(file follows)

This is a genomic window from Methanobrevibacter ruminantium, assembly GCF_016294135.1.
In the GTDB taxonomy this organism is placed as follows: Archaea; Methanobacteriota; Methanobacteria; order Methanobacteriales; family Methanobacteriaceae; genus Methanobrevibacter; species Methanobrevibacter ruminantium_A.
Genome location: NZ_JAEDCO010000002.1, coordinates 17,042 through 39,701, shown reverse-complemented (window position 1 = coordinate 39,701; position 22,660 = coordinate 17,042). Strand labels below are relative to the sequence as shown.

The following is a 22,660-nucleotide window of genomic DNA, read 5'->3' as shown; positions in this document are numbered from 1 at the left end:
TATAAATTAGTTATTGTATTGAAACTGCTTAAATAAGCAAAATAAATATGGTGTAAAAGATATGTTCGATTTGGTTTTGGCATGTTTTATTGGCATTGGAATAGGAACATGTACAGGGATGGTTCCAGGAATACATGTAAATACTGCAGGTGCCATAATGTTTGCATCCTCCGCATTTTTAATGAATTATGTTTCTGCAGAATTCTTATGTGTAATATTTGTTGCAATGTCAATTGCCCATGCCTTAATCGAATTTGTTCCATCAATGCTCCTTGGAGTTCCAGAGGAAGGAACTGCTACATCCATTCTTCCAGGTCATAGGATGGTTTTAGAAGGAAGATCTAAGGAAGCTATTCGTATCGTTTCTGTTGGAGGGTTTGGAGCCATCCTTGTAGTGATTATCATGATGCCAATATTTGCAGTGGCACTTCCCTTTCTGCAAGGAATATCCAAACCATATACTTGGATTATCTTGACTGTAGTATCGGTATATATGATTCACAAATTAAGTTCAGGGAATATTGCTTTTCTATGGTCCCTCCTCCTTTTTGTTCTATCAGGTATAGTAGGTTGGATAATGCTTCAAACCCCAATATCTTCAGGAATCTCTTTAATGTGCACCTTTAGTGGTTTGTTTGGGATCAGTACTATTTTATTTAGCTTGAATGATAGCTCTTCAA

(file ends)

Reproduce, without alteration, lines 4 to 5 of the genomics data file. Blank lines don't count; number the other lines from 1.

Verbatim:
The following is a 22,660-nucleotide window of genomic DNA, read 5'->3' as shown; positions in this document are numbered from 1 at the left end:
TATAAATTAGTTATTGTATTGAAACTGCTTAAATAAGCAAAATAAATATGGTGTAAAAGATATGTTCGATTTGGTTTTGGCATGTTTTATTGGCATTGGAATAGGAACATGTACAGGGATGGTTCCAGGAATACATGTAAATACTGCAGGTGCCATAATGTTTGCATCCTCCGCATTTTTAATGAATTATGTTTCTGCAGAATTCTTATGTGTAATATTTGTTGCAATGTCAATTGCCCATGCCTTAATCGAATTTGTTCCATCAATGCTCCTTGGAGTTCCAGAGGAAGGAACTGCTACATCCATTCTTCCAGGTCATAGGATGGTTTTAGAAGGAAGATCTAAGGAAGCTATTCGTATCGTTTCTGTTGGAGGGTTTGGAGCCATCCTTGTAGTGATTATCATGATGCCAATATTTGCAGTGGCACTTCCCTTTCTGCAAGGAATATCCAAACCATATACTTGGATTATCTTGACTGTAGTATCGGTATATATGATTCACAAATTAAGTTCAGGGAATATTGCTTTTCTATGGTCCCTCCTCCTTTTTGTTCTATCAGGTATAGTAGGTTGGATAATGCTTCAAACCCCAATATCTTCAGGAATCTCTTTAATGTGCACCTTTAGTGGTTTGTTTGGGATCAGTACTATTTTATTTAGCTTGAATGATAGCTCTTCAA